4 - Train Big To Get Big
If you were to build a house, you would build a foundation first and then build upon it, right? So in order to be a house, you need to first build a solid, strong foundation and then add concentrative movements to your training program in order to add detail. Your training program should consist of multijoint movements, movements that work multiple muscle groups at once, or movements that allow a maximal overload of the muscle - all other exercises should be extra and done at the end of your training session, if done at all!
Training this way will give you more bang for your buck by working more muscle groups and decreasing the time in the gym that it would take to hit all those muscle groups with isolation exercises. For a list of appropriate exercises for each muscle group see my article on Mass Building Exercises.
Your legs are clearly your largest muscle group, consisting probably around 60% of your total body mass, and your back is easily your second largest muscle group. So it is fair to say that by not short-changing your larger muscle groups you stand to gain more mass and bodyweight because of the area that it covers on your body. I've seen clients gain extraordinary amounts of bodyweight by simply prioritizing or training larger muscle groups ahead of smaller ones.
Different bodybuilders use different repetition schemes. Some go heavy like powerlifters and others perform 15 reps or more per set. But two things generally remain the same - high intensity and high weekly volume. Volume (sets * weight * reps * exercises * frequency) means total work performed. So you can get away with not completely taxing and fatiguing the muscle fibers if you were to increase the frequency.
5 - Rest
Sufficient sleep is important! The obvious reason is because fatigue will lower your intensity in the gym, thus hampering your results. But sleep is also when growth hormone levels elevate and your body repairs. Try to get at least 8-10 hours a night.
One reason I find that people have trouble putting weight on or keeping it on is because they are very physically active. I typically find this with athletes, people who enjoy running, or people with physically demanding labor jobs. They may feel like they are eating a ton, but they are also burning off a ton.
This scenario makes it very difficult for them to put on weight because they have to eat so much, sometimes to the point of eating even if you're not hungry (this may be where meal replacement or weight gain powders help). I recommend cutting out or limiting cardiovascular exercise for a short period of time and then adding it back in when your nutritional program is sound.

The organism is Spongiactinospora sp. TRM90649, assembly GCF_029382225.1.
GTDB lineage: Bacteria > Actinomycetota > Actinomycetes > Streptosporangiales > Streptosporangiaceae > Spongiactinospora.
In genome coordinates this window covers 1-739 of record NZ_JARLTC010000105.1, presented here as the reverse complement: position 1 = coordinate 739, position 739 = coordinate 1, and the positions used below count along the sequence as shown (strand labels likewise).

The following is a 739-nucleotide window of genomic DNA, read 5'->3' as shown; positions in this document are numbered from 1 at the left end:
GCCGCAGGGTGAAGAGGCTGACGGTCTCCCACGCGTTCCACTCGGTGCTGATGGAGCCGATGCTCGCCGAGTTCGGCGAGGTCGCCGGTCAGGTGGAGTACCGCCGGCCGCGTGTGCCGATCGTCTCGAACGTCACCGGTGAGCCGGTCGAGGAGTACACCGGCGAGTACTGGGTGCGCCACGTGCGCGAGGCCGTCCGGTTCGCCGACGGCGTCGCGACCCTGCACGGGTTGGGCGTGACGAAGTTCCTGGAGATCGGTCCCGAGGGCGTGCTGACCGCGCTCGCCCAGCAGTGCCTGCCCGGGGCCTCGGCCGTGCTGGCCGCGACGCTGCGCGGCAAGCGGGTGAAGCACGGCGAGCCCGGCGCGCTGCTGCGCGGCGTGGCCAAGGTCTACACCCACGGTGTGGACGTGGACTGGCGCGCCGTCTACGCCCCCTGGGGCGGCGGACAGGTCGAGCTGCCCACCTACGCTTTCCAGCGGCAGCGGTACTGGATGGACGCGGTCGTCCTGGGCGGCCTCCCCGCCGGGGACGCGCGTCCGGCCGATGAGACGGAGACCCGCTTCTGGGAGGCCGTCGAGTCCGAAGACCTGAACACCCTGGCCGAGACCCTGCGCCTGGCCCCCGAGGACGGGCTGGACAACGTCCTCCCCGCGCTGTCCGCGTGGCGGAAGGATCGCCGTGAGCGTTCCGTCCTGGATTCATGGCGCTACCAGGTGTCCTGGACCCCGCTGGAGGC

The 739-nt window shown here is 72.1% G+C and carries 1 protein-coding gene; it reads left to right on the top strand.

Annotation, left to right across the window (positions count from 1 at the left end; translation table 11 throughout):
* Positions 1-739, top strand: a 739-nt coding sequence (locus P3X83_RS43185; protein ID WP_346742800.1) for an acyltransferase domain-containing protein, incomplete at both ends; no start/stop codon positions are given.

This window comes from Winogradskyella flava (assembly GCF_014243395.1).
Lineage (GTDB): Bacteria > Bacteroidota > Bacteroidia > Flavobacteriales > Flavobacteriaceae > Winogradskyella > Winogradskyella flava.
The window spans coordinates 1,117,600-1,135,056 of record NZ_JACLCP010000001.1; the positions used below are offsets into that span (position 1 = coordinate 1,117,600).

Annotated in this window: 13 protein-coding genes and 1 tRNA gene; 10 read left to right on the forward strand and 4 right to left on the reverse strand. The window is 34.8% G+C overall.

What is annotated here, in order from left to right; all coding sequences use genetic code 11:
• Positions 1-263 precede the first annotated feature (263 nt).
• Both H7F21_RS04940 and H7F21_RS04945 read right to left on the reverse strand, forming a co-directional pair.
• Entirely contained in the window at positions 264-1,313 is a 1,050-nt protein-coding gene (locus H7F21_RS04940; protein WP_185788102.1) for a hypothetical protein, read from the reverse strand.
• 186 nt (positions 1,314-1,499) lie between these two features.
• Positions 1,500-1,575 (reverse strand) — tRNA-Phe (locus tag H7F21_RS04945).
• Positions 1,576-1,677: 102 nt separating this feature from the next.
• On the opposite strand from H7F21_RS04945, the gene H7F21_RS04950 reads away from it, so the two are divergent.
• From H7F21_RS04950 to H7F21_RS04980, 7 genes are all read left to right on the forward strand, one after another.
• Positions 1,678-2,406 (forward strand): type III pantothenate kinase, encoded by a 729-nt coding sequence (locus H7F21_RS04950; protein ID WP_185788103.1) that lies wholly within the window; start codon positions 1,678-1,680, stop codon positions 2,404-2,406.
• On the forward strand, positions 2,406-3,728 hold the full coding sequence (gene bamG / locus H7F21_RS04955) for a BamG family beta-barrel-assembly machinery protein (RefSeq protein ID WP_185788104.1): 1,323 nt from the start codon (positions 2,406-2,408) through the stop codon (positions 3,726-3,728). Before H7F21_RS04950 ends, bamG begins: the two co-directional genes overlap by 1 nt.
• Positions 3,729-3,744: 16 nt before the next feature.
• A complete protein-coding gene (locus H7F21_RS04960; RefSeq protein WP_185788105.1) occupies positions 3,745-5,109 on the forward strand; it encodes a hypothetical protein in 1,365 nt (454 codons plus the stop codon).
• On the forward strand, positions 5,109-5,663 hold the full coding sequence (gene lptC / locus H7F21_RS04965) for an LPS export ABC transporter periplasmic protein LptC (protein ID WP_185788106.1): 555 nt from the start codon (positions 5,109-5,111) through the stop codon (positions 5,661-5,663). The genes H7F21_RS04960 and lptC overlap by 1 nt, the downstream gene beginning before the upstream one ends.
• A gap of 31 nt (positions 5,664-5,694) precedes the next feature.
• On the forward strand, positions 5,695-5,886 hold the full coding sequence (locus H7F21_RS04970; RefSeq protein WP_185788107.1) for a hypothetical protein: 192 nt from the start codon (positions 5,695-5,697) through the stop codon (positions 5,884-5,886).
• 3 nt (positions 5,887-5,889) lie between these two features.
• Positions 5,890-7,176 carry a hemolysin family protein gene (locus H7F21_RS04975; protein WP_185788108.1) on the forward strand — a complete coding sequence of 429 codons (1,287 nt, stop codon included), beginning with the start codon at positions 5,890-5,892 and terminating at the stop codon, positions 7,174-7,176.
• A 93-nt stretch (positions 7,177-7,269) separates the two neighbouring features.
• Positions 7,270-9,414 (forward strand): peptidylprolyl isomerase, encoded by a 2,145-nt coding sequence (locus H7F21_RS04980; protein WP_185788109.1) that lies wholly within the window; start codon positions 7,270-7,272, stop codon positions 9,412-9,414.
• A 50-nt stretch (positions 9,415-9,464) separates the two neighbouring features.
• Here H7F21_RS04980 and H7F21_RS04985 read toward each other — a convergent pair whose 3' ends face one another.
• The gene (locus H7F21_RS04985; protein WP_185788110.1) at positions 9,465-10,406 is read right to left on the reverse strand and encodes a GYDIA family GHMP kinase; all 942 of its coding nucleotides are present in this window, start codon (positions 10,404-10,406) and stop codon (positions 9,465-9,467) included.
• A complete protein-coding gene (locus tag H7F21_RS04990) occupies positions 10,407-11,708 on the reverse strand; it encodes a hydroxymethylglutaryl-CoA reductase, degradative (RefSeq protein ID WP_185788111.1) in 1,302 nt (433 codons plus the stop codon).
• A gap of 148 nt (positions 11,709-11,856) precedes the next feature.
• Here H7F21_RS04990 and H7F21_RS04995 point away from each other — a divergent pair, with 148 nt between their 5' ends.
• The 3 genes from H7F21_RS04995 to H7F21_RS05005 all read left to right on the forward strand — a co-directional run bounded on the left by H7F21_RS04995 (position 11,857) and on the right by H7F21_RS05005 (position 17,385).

More is not necessarily better when talking about training frequency and a goal of weight gain. Again, more physical activity means more burned calories which means you have to compensate by eating extra. I find that a properly tailored program of no more than 3-4 days a week works excellent for people with trouble gaining weight. This means working out every other day. The day off between workouts allows you to rest both physiologically and psychologically.
Physiologically, your muscles can rest and repair and your glycogen levels can replenish giving you more energy for your next workout. Psychologically, you can rest and get yourself psyched and focused for your next high intensity workout. The day off also makes it easier for you to stay in energy balance because you don't have to compensate for burning extra calories as you would if you worked out.
6 - Avoid Catabolism At All Costs
Muscle catabolism is like a four-letter word to bodybuilders and you want to avoid it at all costs. Catabolism may occur if you go without eating for a while or from long extended workout sessions. Your body begins by robbing your muscle of glycogen and then it may start to break down your actual muscle tissue protein for energy. You need to avoid this by eating regularly and at key times to always stay in energy surplus and provide an anabolic environment.
You may want to consume something prior to working out (low sugar protein shake) and/or while working out (diluted Gatorade, etc.) and also consume something in the middle of the night. When you are sleeping you are basically fasting for 8-10 hours, so your body goes into catabolism. Mix up a protein shake before going to bed and keep it in the fridge or keep a protein bar close to your bed.
Whatever works best for you. I know that some professional bodybuilders go so far as setting their alarm to wake them up in the middle of the night to eat - I eat when I get up to go to the bathroom in the middle of the night. Also, be sure to eat breakfast.
7 - The Weight Gain Frame of Mind
Theoretically it is possible to gain both lean tissue and lose or maintain fat mass but it is a very fine line and much easier said than done. If weight gain is your goal, then you need to not be afraid to gain a little fat tissue - It almost comes with the territory when you are trying to add solid pounds of muscle tissue. You should just monitor your fat gain to make sure you're not getting carried away with the calories.
Most professionals go through "bulking" cycles in the off-season where they consume massive amounts of calories, don't perform any cardio, and hit the weights hard in order to gain lots of muscle, strength and bodyweight. Then they go through a "shredding" cycle, which may involve dieting and/or introducing cardio back into the program to get rid of any bodyfat they may have gained from the bulking cycle. I highly recommend this approach.
- Every calorie is a good calorie for "hardgainers" looking to put on bodyweight.
- Consistency is the key to reaching your goals.
- Listen to how your body responds.
- Train hard and HAVE FUN and watch yourself grow!